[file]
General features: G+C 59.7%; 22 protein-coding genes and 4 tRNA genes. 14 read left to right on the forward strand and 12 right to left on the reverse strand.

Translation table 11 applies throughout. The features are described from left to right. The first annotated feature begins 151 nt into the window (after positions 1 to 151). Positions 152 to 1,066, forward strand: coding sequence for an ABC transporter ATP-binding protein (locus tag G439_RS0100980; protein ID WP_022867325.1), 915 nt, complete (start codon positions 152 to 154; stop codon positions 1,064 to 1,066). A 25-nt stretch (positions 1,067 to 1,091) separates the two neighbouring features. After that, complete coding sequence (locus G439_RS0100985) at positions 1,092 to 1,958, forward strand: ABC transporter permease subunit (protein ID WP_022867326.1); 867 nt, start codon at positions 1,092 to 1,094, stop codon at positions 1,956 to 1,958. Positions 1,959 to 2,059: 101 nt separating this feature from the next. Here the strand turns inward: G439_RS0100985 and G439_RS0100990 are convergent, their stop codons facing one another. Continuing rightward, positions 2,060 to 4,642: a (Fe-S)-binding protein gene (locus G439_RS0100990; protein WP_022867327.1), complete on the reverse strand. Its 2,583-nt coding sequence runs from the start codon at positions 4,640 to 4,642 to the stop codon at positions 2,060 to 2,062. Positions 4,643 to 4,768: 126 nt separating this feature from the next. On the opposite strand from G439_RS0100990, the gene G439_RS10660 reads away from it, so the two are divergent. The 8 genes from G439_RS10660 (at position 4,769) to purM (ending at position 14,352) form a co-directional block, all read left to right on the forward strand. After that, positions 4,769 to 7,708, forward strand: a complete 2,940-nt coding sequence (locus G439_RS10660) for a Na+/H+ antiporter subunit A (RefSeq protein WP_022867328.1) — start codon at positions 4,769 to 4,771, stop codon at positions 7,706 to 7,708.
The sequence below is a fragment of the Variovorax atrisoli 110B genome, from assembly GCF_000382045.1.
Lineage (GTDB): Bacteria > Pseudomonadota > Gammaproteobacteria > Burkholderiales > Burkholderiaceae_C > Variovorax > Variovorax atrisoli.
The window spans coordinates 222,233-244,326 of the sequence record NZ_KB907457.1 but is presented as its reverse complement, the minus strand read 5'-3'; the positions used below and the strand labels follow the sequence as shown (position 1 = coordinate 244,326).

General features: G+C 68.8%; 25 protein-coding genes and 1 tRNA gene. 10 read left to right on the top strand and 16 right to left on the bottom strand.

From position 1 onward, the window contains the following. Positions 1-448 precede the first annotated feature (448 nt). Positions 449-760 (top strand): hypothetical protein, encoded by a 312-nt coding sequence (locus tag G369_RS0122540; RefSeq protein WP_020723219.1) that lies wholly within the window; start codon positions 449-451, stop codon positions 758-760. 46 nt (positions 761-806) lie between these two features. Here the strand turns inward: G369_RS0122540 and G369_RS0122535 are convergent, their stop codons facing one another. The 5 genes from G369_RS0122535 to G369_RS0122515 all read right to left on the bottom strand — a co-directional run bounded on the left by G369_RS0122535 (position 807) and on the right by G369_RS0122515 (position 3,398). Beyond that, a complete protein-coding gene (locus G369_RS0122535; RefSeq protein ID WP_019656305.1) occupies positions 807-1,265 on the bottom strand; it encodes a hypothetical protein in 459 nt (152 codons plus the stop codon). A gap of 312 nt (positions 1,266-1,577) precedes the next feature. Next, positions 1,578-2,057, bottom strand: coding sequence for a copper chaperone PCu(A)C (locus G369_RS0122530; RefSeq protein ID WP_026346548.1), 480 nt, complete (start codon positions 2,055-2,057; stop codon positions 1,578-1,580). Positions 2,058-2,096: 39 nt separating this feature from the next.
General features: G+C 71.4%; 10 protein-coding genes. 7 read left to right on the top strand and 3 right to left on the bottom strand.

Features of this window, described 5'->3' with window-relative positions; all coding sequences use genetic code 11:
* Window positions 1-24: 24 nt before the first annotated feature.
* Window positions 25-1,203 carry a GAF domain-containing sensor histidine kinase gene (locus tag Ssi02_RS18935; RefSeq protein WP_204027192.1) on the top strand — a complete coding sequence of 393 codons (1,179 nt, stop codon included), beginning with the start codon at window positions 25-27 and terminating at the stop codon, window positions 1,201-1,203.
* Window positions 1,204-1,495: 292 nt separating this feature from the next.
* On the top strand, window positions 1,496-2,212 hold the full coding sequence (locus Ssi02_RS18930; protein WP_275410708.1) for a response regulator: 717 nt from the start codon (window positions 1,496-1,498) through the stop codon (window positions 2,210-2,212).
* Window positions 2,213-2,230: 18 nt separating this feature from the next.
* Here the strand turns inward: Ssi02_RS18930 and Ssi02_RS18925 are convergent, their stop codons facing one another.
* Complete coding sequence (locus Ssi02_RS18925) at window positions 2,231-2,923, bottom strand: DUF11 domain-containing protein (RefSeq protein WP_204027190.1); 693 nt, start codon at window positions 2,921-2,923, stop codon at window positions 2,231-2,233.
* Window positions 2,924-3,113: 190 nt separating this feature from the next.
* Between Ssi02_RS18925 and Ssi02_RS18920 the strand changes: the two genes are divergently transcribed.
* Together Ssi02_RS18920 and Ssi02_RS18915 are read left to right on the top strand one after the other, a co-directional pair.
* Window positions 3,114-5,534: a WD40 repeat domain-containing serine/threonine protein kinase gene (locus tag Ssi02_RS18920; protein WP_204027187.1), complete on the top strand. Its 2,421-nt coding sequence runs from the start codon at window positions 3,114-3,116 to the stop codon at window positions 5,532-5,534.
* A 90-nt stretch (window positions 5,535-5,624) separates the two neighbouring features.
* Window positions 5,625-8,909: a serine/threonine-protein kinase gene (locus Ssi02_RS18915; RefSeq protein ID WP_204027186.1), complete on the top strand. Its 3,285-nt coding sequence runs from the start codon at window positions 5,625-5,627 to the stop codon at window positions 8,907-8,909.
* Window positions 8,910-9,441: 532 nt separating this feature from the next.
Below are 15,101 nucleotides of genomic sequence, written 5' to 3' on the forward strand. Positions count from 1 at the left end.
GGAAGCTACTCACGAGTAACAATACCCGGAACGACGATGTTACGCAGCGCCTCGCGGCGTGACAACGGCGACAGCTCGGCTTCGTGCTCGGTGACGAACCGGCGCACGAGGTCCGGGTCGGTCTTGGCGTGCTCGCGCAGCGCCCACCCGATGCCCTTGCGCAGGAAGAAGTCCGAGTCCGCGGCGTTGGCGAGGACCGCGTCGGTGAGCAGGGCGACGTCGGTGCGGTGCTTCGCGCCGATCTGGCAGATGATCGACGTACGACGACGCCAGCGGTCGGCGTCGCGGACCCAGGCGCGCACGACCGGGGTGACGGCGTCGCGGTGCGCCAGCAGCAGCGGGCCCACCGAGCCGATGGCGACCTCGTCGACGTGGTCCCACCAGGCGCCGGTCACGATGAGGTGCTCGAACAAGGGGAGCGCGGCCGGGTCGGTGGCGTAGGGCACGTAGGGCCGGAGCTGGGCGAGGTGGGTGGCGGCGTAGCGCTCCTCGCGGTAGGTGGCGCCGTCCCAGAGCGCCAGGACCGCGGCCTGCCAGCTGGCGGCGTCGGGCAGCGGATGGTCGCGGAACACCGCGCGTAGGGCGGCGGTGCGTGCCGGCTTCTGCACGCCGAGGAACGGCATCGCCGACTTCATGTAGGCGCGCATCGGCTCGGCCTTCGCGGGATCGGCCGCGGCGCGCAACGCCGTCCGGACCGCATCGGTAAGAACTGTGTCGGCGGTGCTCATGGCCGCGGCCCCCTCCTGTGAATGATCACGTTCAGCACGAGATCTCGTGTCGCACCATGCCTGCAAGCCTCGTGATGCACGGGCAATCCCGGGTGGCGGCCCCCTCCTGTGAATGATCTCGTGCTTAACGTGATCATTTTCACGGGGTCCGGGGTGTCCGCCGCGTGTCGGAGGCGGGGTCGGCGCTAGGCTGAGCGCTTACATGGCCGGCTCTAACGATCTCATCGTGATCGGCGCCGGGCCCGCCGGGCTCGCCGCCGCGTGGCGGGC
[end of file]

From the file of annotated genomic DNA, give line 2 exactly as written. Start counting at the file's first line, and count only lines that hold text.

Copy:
Translation table 11 applies throughout. The features are described from left to right. The first annotated feature begins 151 nt into the window (after positions 1 to 151). Positions 152 to 1,066, forward strand: coding sequence for an ABC transporter ATP-binding protein (locus tag G439_RS0100980; protein ID WP_022867325.1), 915 nt, complete (start codon positions 152 to 154; stop codon positions 1,064 to 1,066). A 25-nt stretch (positions 1,067 to 1,091) separates the two neighbouring features. After that, complete coding sequence (locus G439_RS0100985) at positions 1,092 to 1,958, forward strand: ABC transporter permease subunit (protein ID WP_022867326.1); 867 nt, start codon at positions 1,092 to 1,094, stop codon at positions 1,956 to 1,958. Positions 1,959 to 2,059: 101 nt separating this feature from the next. Here the strand turns inward: G439_RS0100985 and G439_RS0100990 are convergent, their stop codons facing one another. Continuing rightward, positions 2,060 to 4,642: a (Fe-S)-binding protein gene (locus G439_RS0100990; protein WP_022867327.1), complete on the reverse strand. Its 2,583-nt coding sequence runs from the start codon at positions 4,640 to 4,642 to the stop codon at positions 2,060 to 2,062. Positions 4,643 to 4,768: 126 nt separating this feature from the next. On the opposite strand from G439_RS0100990, the gene G439_RS10660 reads away from it, so the two are divergent. The 8 genes from G439_RS10660 (at position 4,769) to purM (ending at position 14,352) form a co-directional block, all read left to right on the forward strand. After that, positions 4,769 to 7,708, forward strand: a complete 2,940-nt coding sequence (locus G439_RS10660) for a Na+/H+ antiporter subunit A (RefSeq protein WP_022867328.1) — start codon at positions 4,769 to 4,771, stop codon at positions 7,706 to 7,708.